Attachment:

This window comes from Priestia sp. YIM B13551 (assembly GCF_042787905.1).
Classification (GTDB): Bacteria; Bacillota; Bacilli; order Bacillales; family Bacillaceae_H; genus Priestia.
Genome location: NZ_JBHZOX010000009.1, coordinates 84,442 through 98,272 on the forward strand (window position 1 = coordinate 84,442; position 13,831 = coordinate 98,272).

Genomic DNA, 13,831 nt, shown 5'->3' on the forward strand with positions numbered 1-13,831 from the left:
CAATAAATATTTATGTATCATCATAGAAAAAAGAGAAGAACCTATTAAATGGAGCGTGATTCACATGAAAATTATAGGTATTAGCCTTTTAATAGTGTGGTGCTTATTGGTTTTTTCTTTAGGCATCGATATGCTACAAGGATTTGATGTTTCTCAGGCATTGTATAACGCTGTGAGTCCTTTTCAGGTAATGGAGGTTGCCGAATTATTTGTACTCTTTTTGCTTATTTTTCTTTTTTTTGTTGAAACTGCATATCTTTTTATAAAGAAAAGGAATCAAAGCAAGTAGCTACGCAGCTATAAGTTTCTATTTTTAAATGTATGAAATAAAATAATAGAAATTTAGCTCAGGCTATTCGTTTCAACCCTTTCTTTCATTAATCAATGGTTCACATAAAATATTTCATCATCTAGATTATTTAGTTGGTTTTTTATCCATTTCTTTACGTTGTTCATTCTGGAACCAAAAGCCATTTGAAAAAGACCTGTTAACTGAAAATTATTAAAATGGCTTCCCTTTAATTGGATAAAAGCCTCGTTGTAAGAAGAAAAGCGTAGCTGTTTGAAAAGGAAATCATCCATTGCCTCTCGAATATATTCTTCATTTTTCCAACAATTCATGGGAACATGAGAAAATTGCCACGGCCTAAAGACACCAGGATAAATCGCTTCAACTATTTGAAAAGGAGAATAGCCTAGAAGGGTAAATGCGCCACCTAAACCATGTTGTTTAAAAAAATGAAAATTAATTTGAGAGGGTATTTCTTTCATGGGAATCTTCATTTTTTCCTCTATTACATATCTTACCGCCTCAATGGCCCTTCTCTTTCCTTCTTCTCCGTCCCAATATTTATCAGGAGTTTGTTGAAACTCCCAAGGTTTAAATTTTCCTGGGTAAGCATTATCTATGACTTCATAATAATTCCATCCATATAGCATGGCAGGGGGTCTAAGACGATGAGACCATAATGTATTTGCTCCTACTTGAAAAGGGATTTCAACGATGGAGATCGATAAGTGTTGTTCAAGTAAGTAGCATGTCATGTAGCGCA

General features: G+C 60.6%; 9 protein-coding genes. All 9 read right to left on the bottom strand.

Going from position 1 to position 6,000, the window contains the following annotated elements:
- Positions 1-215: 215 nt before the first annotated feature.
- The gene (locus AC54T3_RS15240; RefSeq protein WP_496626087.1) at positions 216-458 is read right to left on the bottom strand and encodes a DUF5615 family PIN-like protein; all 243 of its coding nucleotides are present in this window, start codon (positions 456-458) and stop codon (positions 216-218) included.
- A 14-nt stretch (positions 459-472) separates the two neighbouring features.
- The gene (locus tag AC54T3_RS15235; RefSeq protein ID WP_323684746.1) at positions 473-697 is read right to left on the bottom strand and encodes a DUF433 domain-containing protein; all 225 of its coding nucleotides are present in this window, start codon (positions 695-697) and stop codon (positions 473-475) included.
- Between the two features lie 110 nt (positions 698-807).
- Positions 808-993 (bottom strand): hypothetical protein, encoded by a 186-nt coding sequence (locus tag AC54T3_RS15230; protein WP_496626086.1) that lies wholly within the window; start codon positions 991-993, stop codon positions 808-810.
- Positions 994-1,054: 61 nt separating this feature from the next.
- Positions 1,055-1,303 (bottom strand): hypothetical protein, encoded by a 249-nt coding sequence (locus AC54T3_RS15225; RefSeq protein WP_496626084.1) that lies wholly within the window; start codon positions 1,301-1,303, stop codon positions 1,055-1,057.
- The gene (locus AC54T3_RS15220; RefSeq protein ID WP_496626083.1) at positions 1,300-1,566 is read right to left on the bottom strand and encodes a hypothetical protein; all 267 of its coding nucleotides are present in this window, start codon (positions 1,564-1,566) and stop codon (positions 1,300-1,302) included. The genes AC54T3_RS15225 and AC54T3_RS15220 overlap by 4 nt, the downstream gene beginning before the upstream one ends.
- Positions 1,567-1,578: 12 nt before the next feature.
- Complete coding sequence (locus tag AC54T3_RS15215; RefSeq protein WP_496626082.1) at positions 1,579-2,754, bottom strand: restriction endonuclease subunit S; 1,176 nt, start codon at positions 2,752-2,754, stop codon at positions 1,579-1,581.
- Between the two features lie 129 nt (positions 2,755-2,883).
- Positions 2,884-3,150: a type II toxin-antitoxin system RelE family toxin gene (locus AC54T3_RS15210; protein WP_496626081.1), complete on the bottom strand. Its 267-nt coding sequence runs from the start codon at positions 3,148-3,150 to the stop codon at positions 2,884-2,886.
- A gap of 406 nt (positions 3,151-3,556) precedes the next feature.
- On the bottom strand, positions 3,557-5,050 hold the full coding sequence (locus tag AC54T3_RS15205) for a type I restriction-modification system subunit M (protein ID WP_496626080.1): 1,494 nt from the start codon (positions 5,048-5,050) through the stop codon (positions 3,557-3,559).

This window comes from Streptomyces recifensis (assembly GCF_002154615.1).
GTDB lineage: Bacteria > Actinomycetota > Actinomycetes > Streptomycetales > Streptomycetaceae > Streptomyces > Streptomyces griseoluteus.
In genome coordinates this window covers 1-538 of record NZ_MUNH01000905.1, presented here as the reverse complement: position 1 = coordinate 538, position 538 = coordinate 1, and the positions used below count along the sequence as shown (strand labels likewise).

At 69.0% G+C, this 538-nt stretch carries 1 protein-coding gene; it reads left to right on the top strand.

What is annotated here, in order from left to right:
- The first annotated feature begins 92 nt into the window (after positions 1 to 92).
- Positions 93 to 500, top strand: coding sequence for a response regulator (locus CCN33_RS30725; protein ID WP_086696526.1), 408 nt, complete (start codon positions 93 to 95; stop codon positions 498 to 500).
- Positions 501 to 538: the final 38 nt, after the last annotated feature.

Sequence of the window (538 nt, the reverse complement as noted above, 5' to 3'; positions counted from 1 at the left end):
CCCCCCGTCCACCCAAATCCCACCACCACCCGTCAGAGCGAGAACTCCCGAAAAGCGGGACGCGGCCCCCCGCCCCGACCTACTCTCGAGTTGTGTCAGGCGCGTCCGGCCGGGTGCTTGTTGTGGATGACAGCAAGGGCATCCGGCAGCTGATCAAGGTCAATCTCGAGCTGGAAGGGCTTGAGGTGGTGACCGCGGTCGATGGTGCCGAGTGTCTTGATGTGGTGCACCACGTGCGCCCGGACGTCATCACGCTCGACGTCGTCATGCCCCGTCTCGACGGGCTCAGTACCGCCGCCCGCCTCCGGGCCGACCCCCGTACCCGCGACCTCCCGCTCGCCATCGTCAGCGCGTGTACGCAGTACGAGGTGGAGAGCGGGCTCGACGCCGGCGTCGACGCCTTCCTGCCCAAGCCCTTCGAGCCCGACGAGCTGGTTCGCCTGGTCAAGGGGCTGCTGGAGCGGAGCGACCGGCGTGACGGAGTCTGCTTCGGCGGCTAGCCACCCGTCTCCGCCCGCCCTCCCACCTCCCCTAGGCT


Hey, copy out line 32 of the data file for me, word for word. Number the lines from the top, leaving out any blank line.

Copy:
CCCCCCGTCCACCCAAATCCCACCACCACCCGTCAGAGCGAGAACTCCCGAAAAGCGGGACGCGGCCCCCCGCCCCGACCTACTCTCGAGTTGTGTCAGGCGCGTCCGGCCGGGTGCTTGTTGTGGATGACAGCAAGGGCATCCGGCAGCTGATCAAGGTCAATCTCGAGCTGGAAGGGCTTGAGGTGGTGACCGCGGTCGATGGTGCCGAGTGTCTTGATGTGGTGCACCACGTGCGCCCGGACGTCATCACGCTCGACGTCGTCATGCCCCGTCTCGACGGGCTCAGTACCGCCGCCCGCCTCCGGGCCGACCCCCGTACCCGCGACCTCCCGCTCGCCATCGTCAGCGCGTGTACGCAGTACGAGGTGGAGAGCGGGCTCGACGCCGGCGTCGACGCCTTCCTGCCCAAGCCCTTCGAGCCCGACGAGCTGGTTCGCCTGGTCAAGGGGCTGCTGGAGCGGAGCGACCGGCGTGACGGAGTCTGCTTCGGCGGCTAGCCACCCGTCTCCGCCCGCCCTCCCACCTCCCCTAGGCT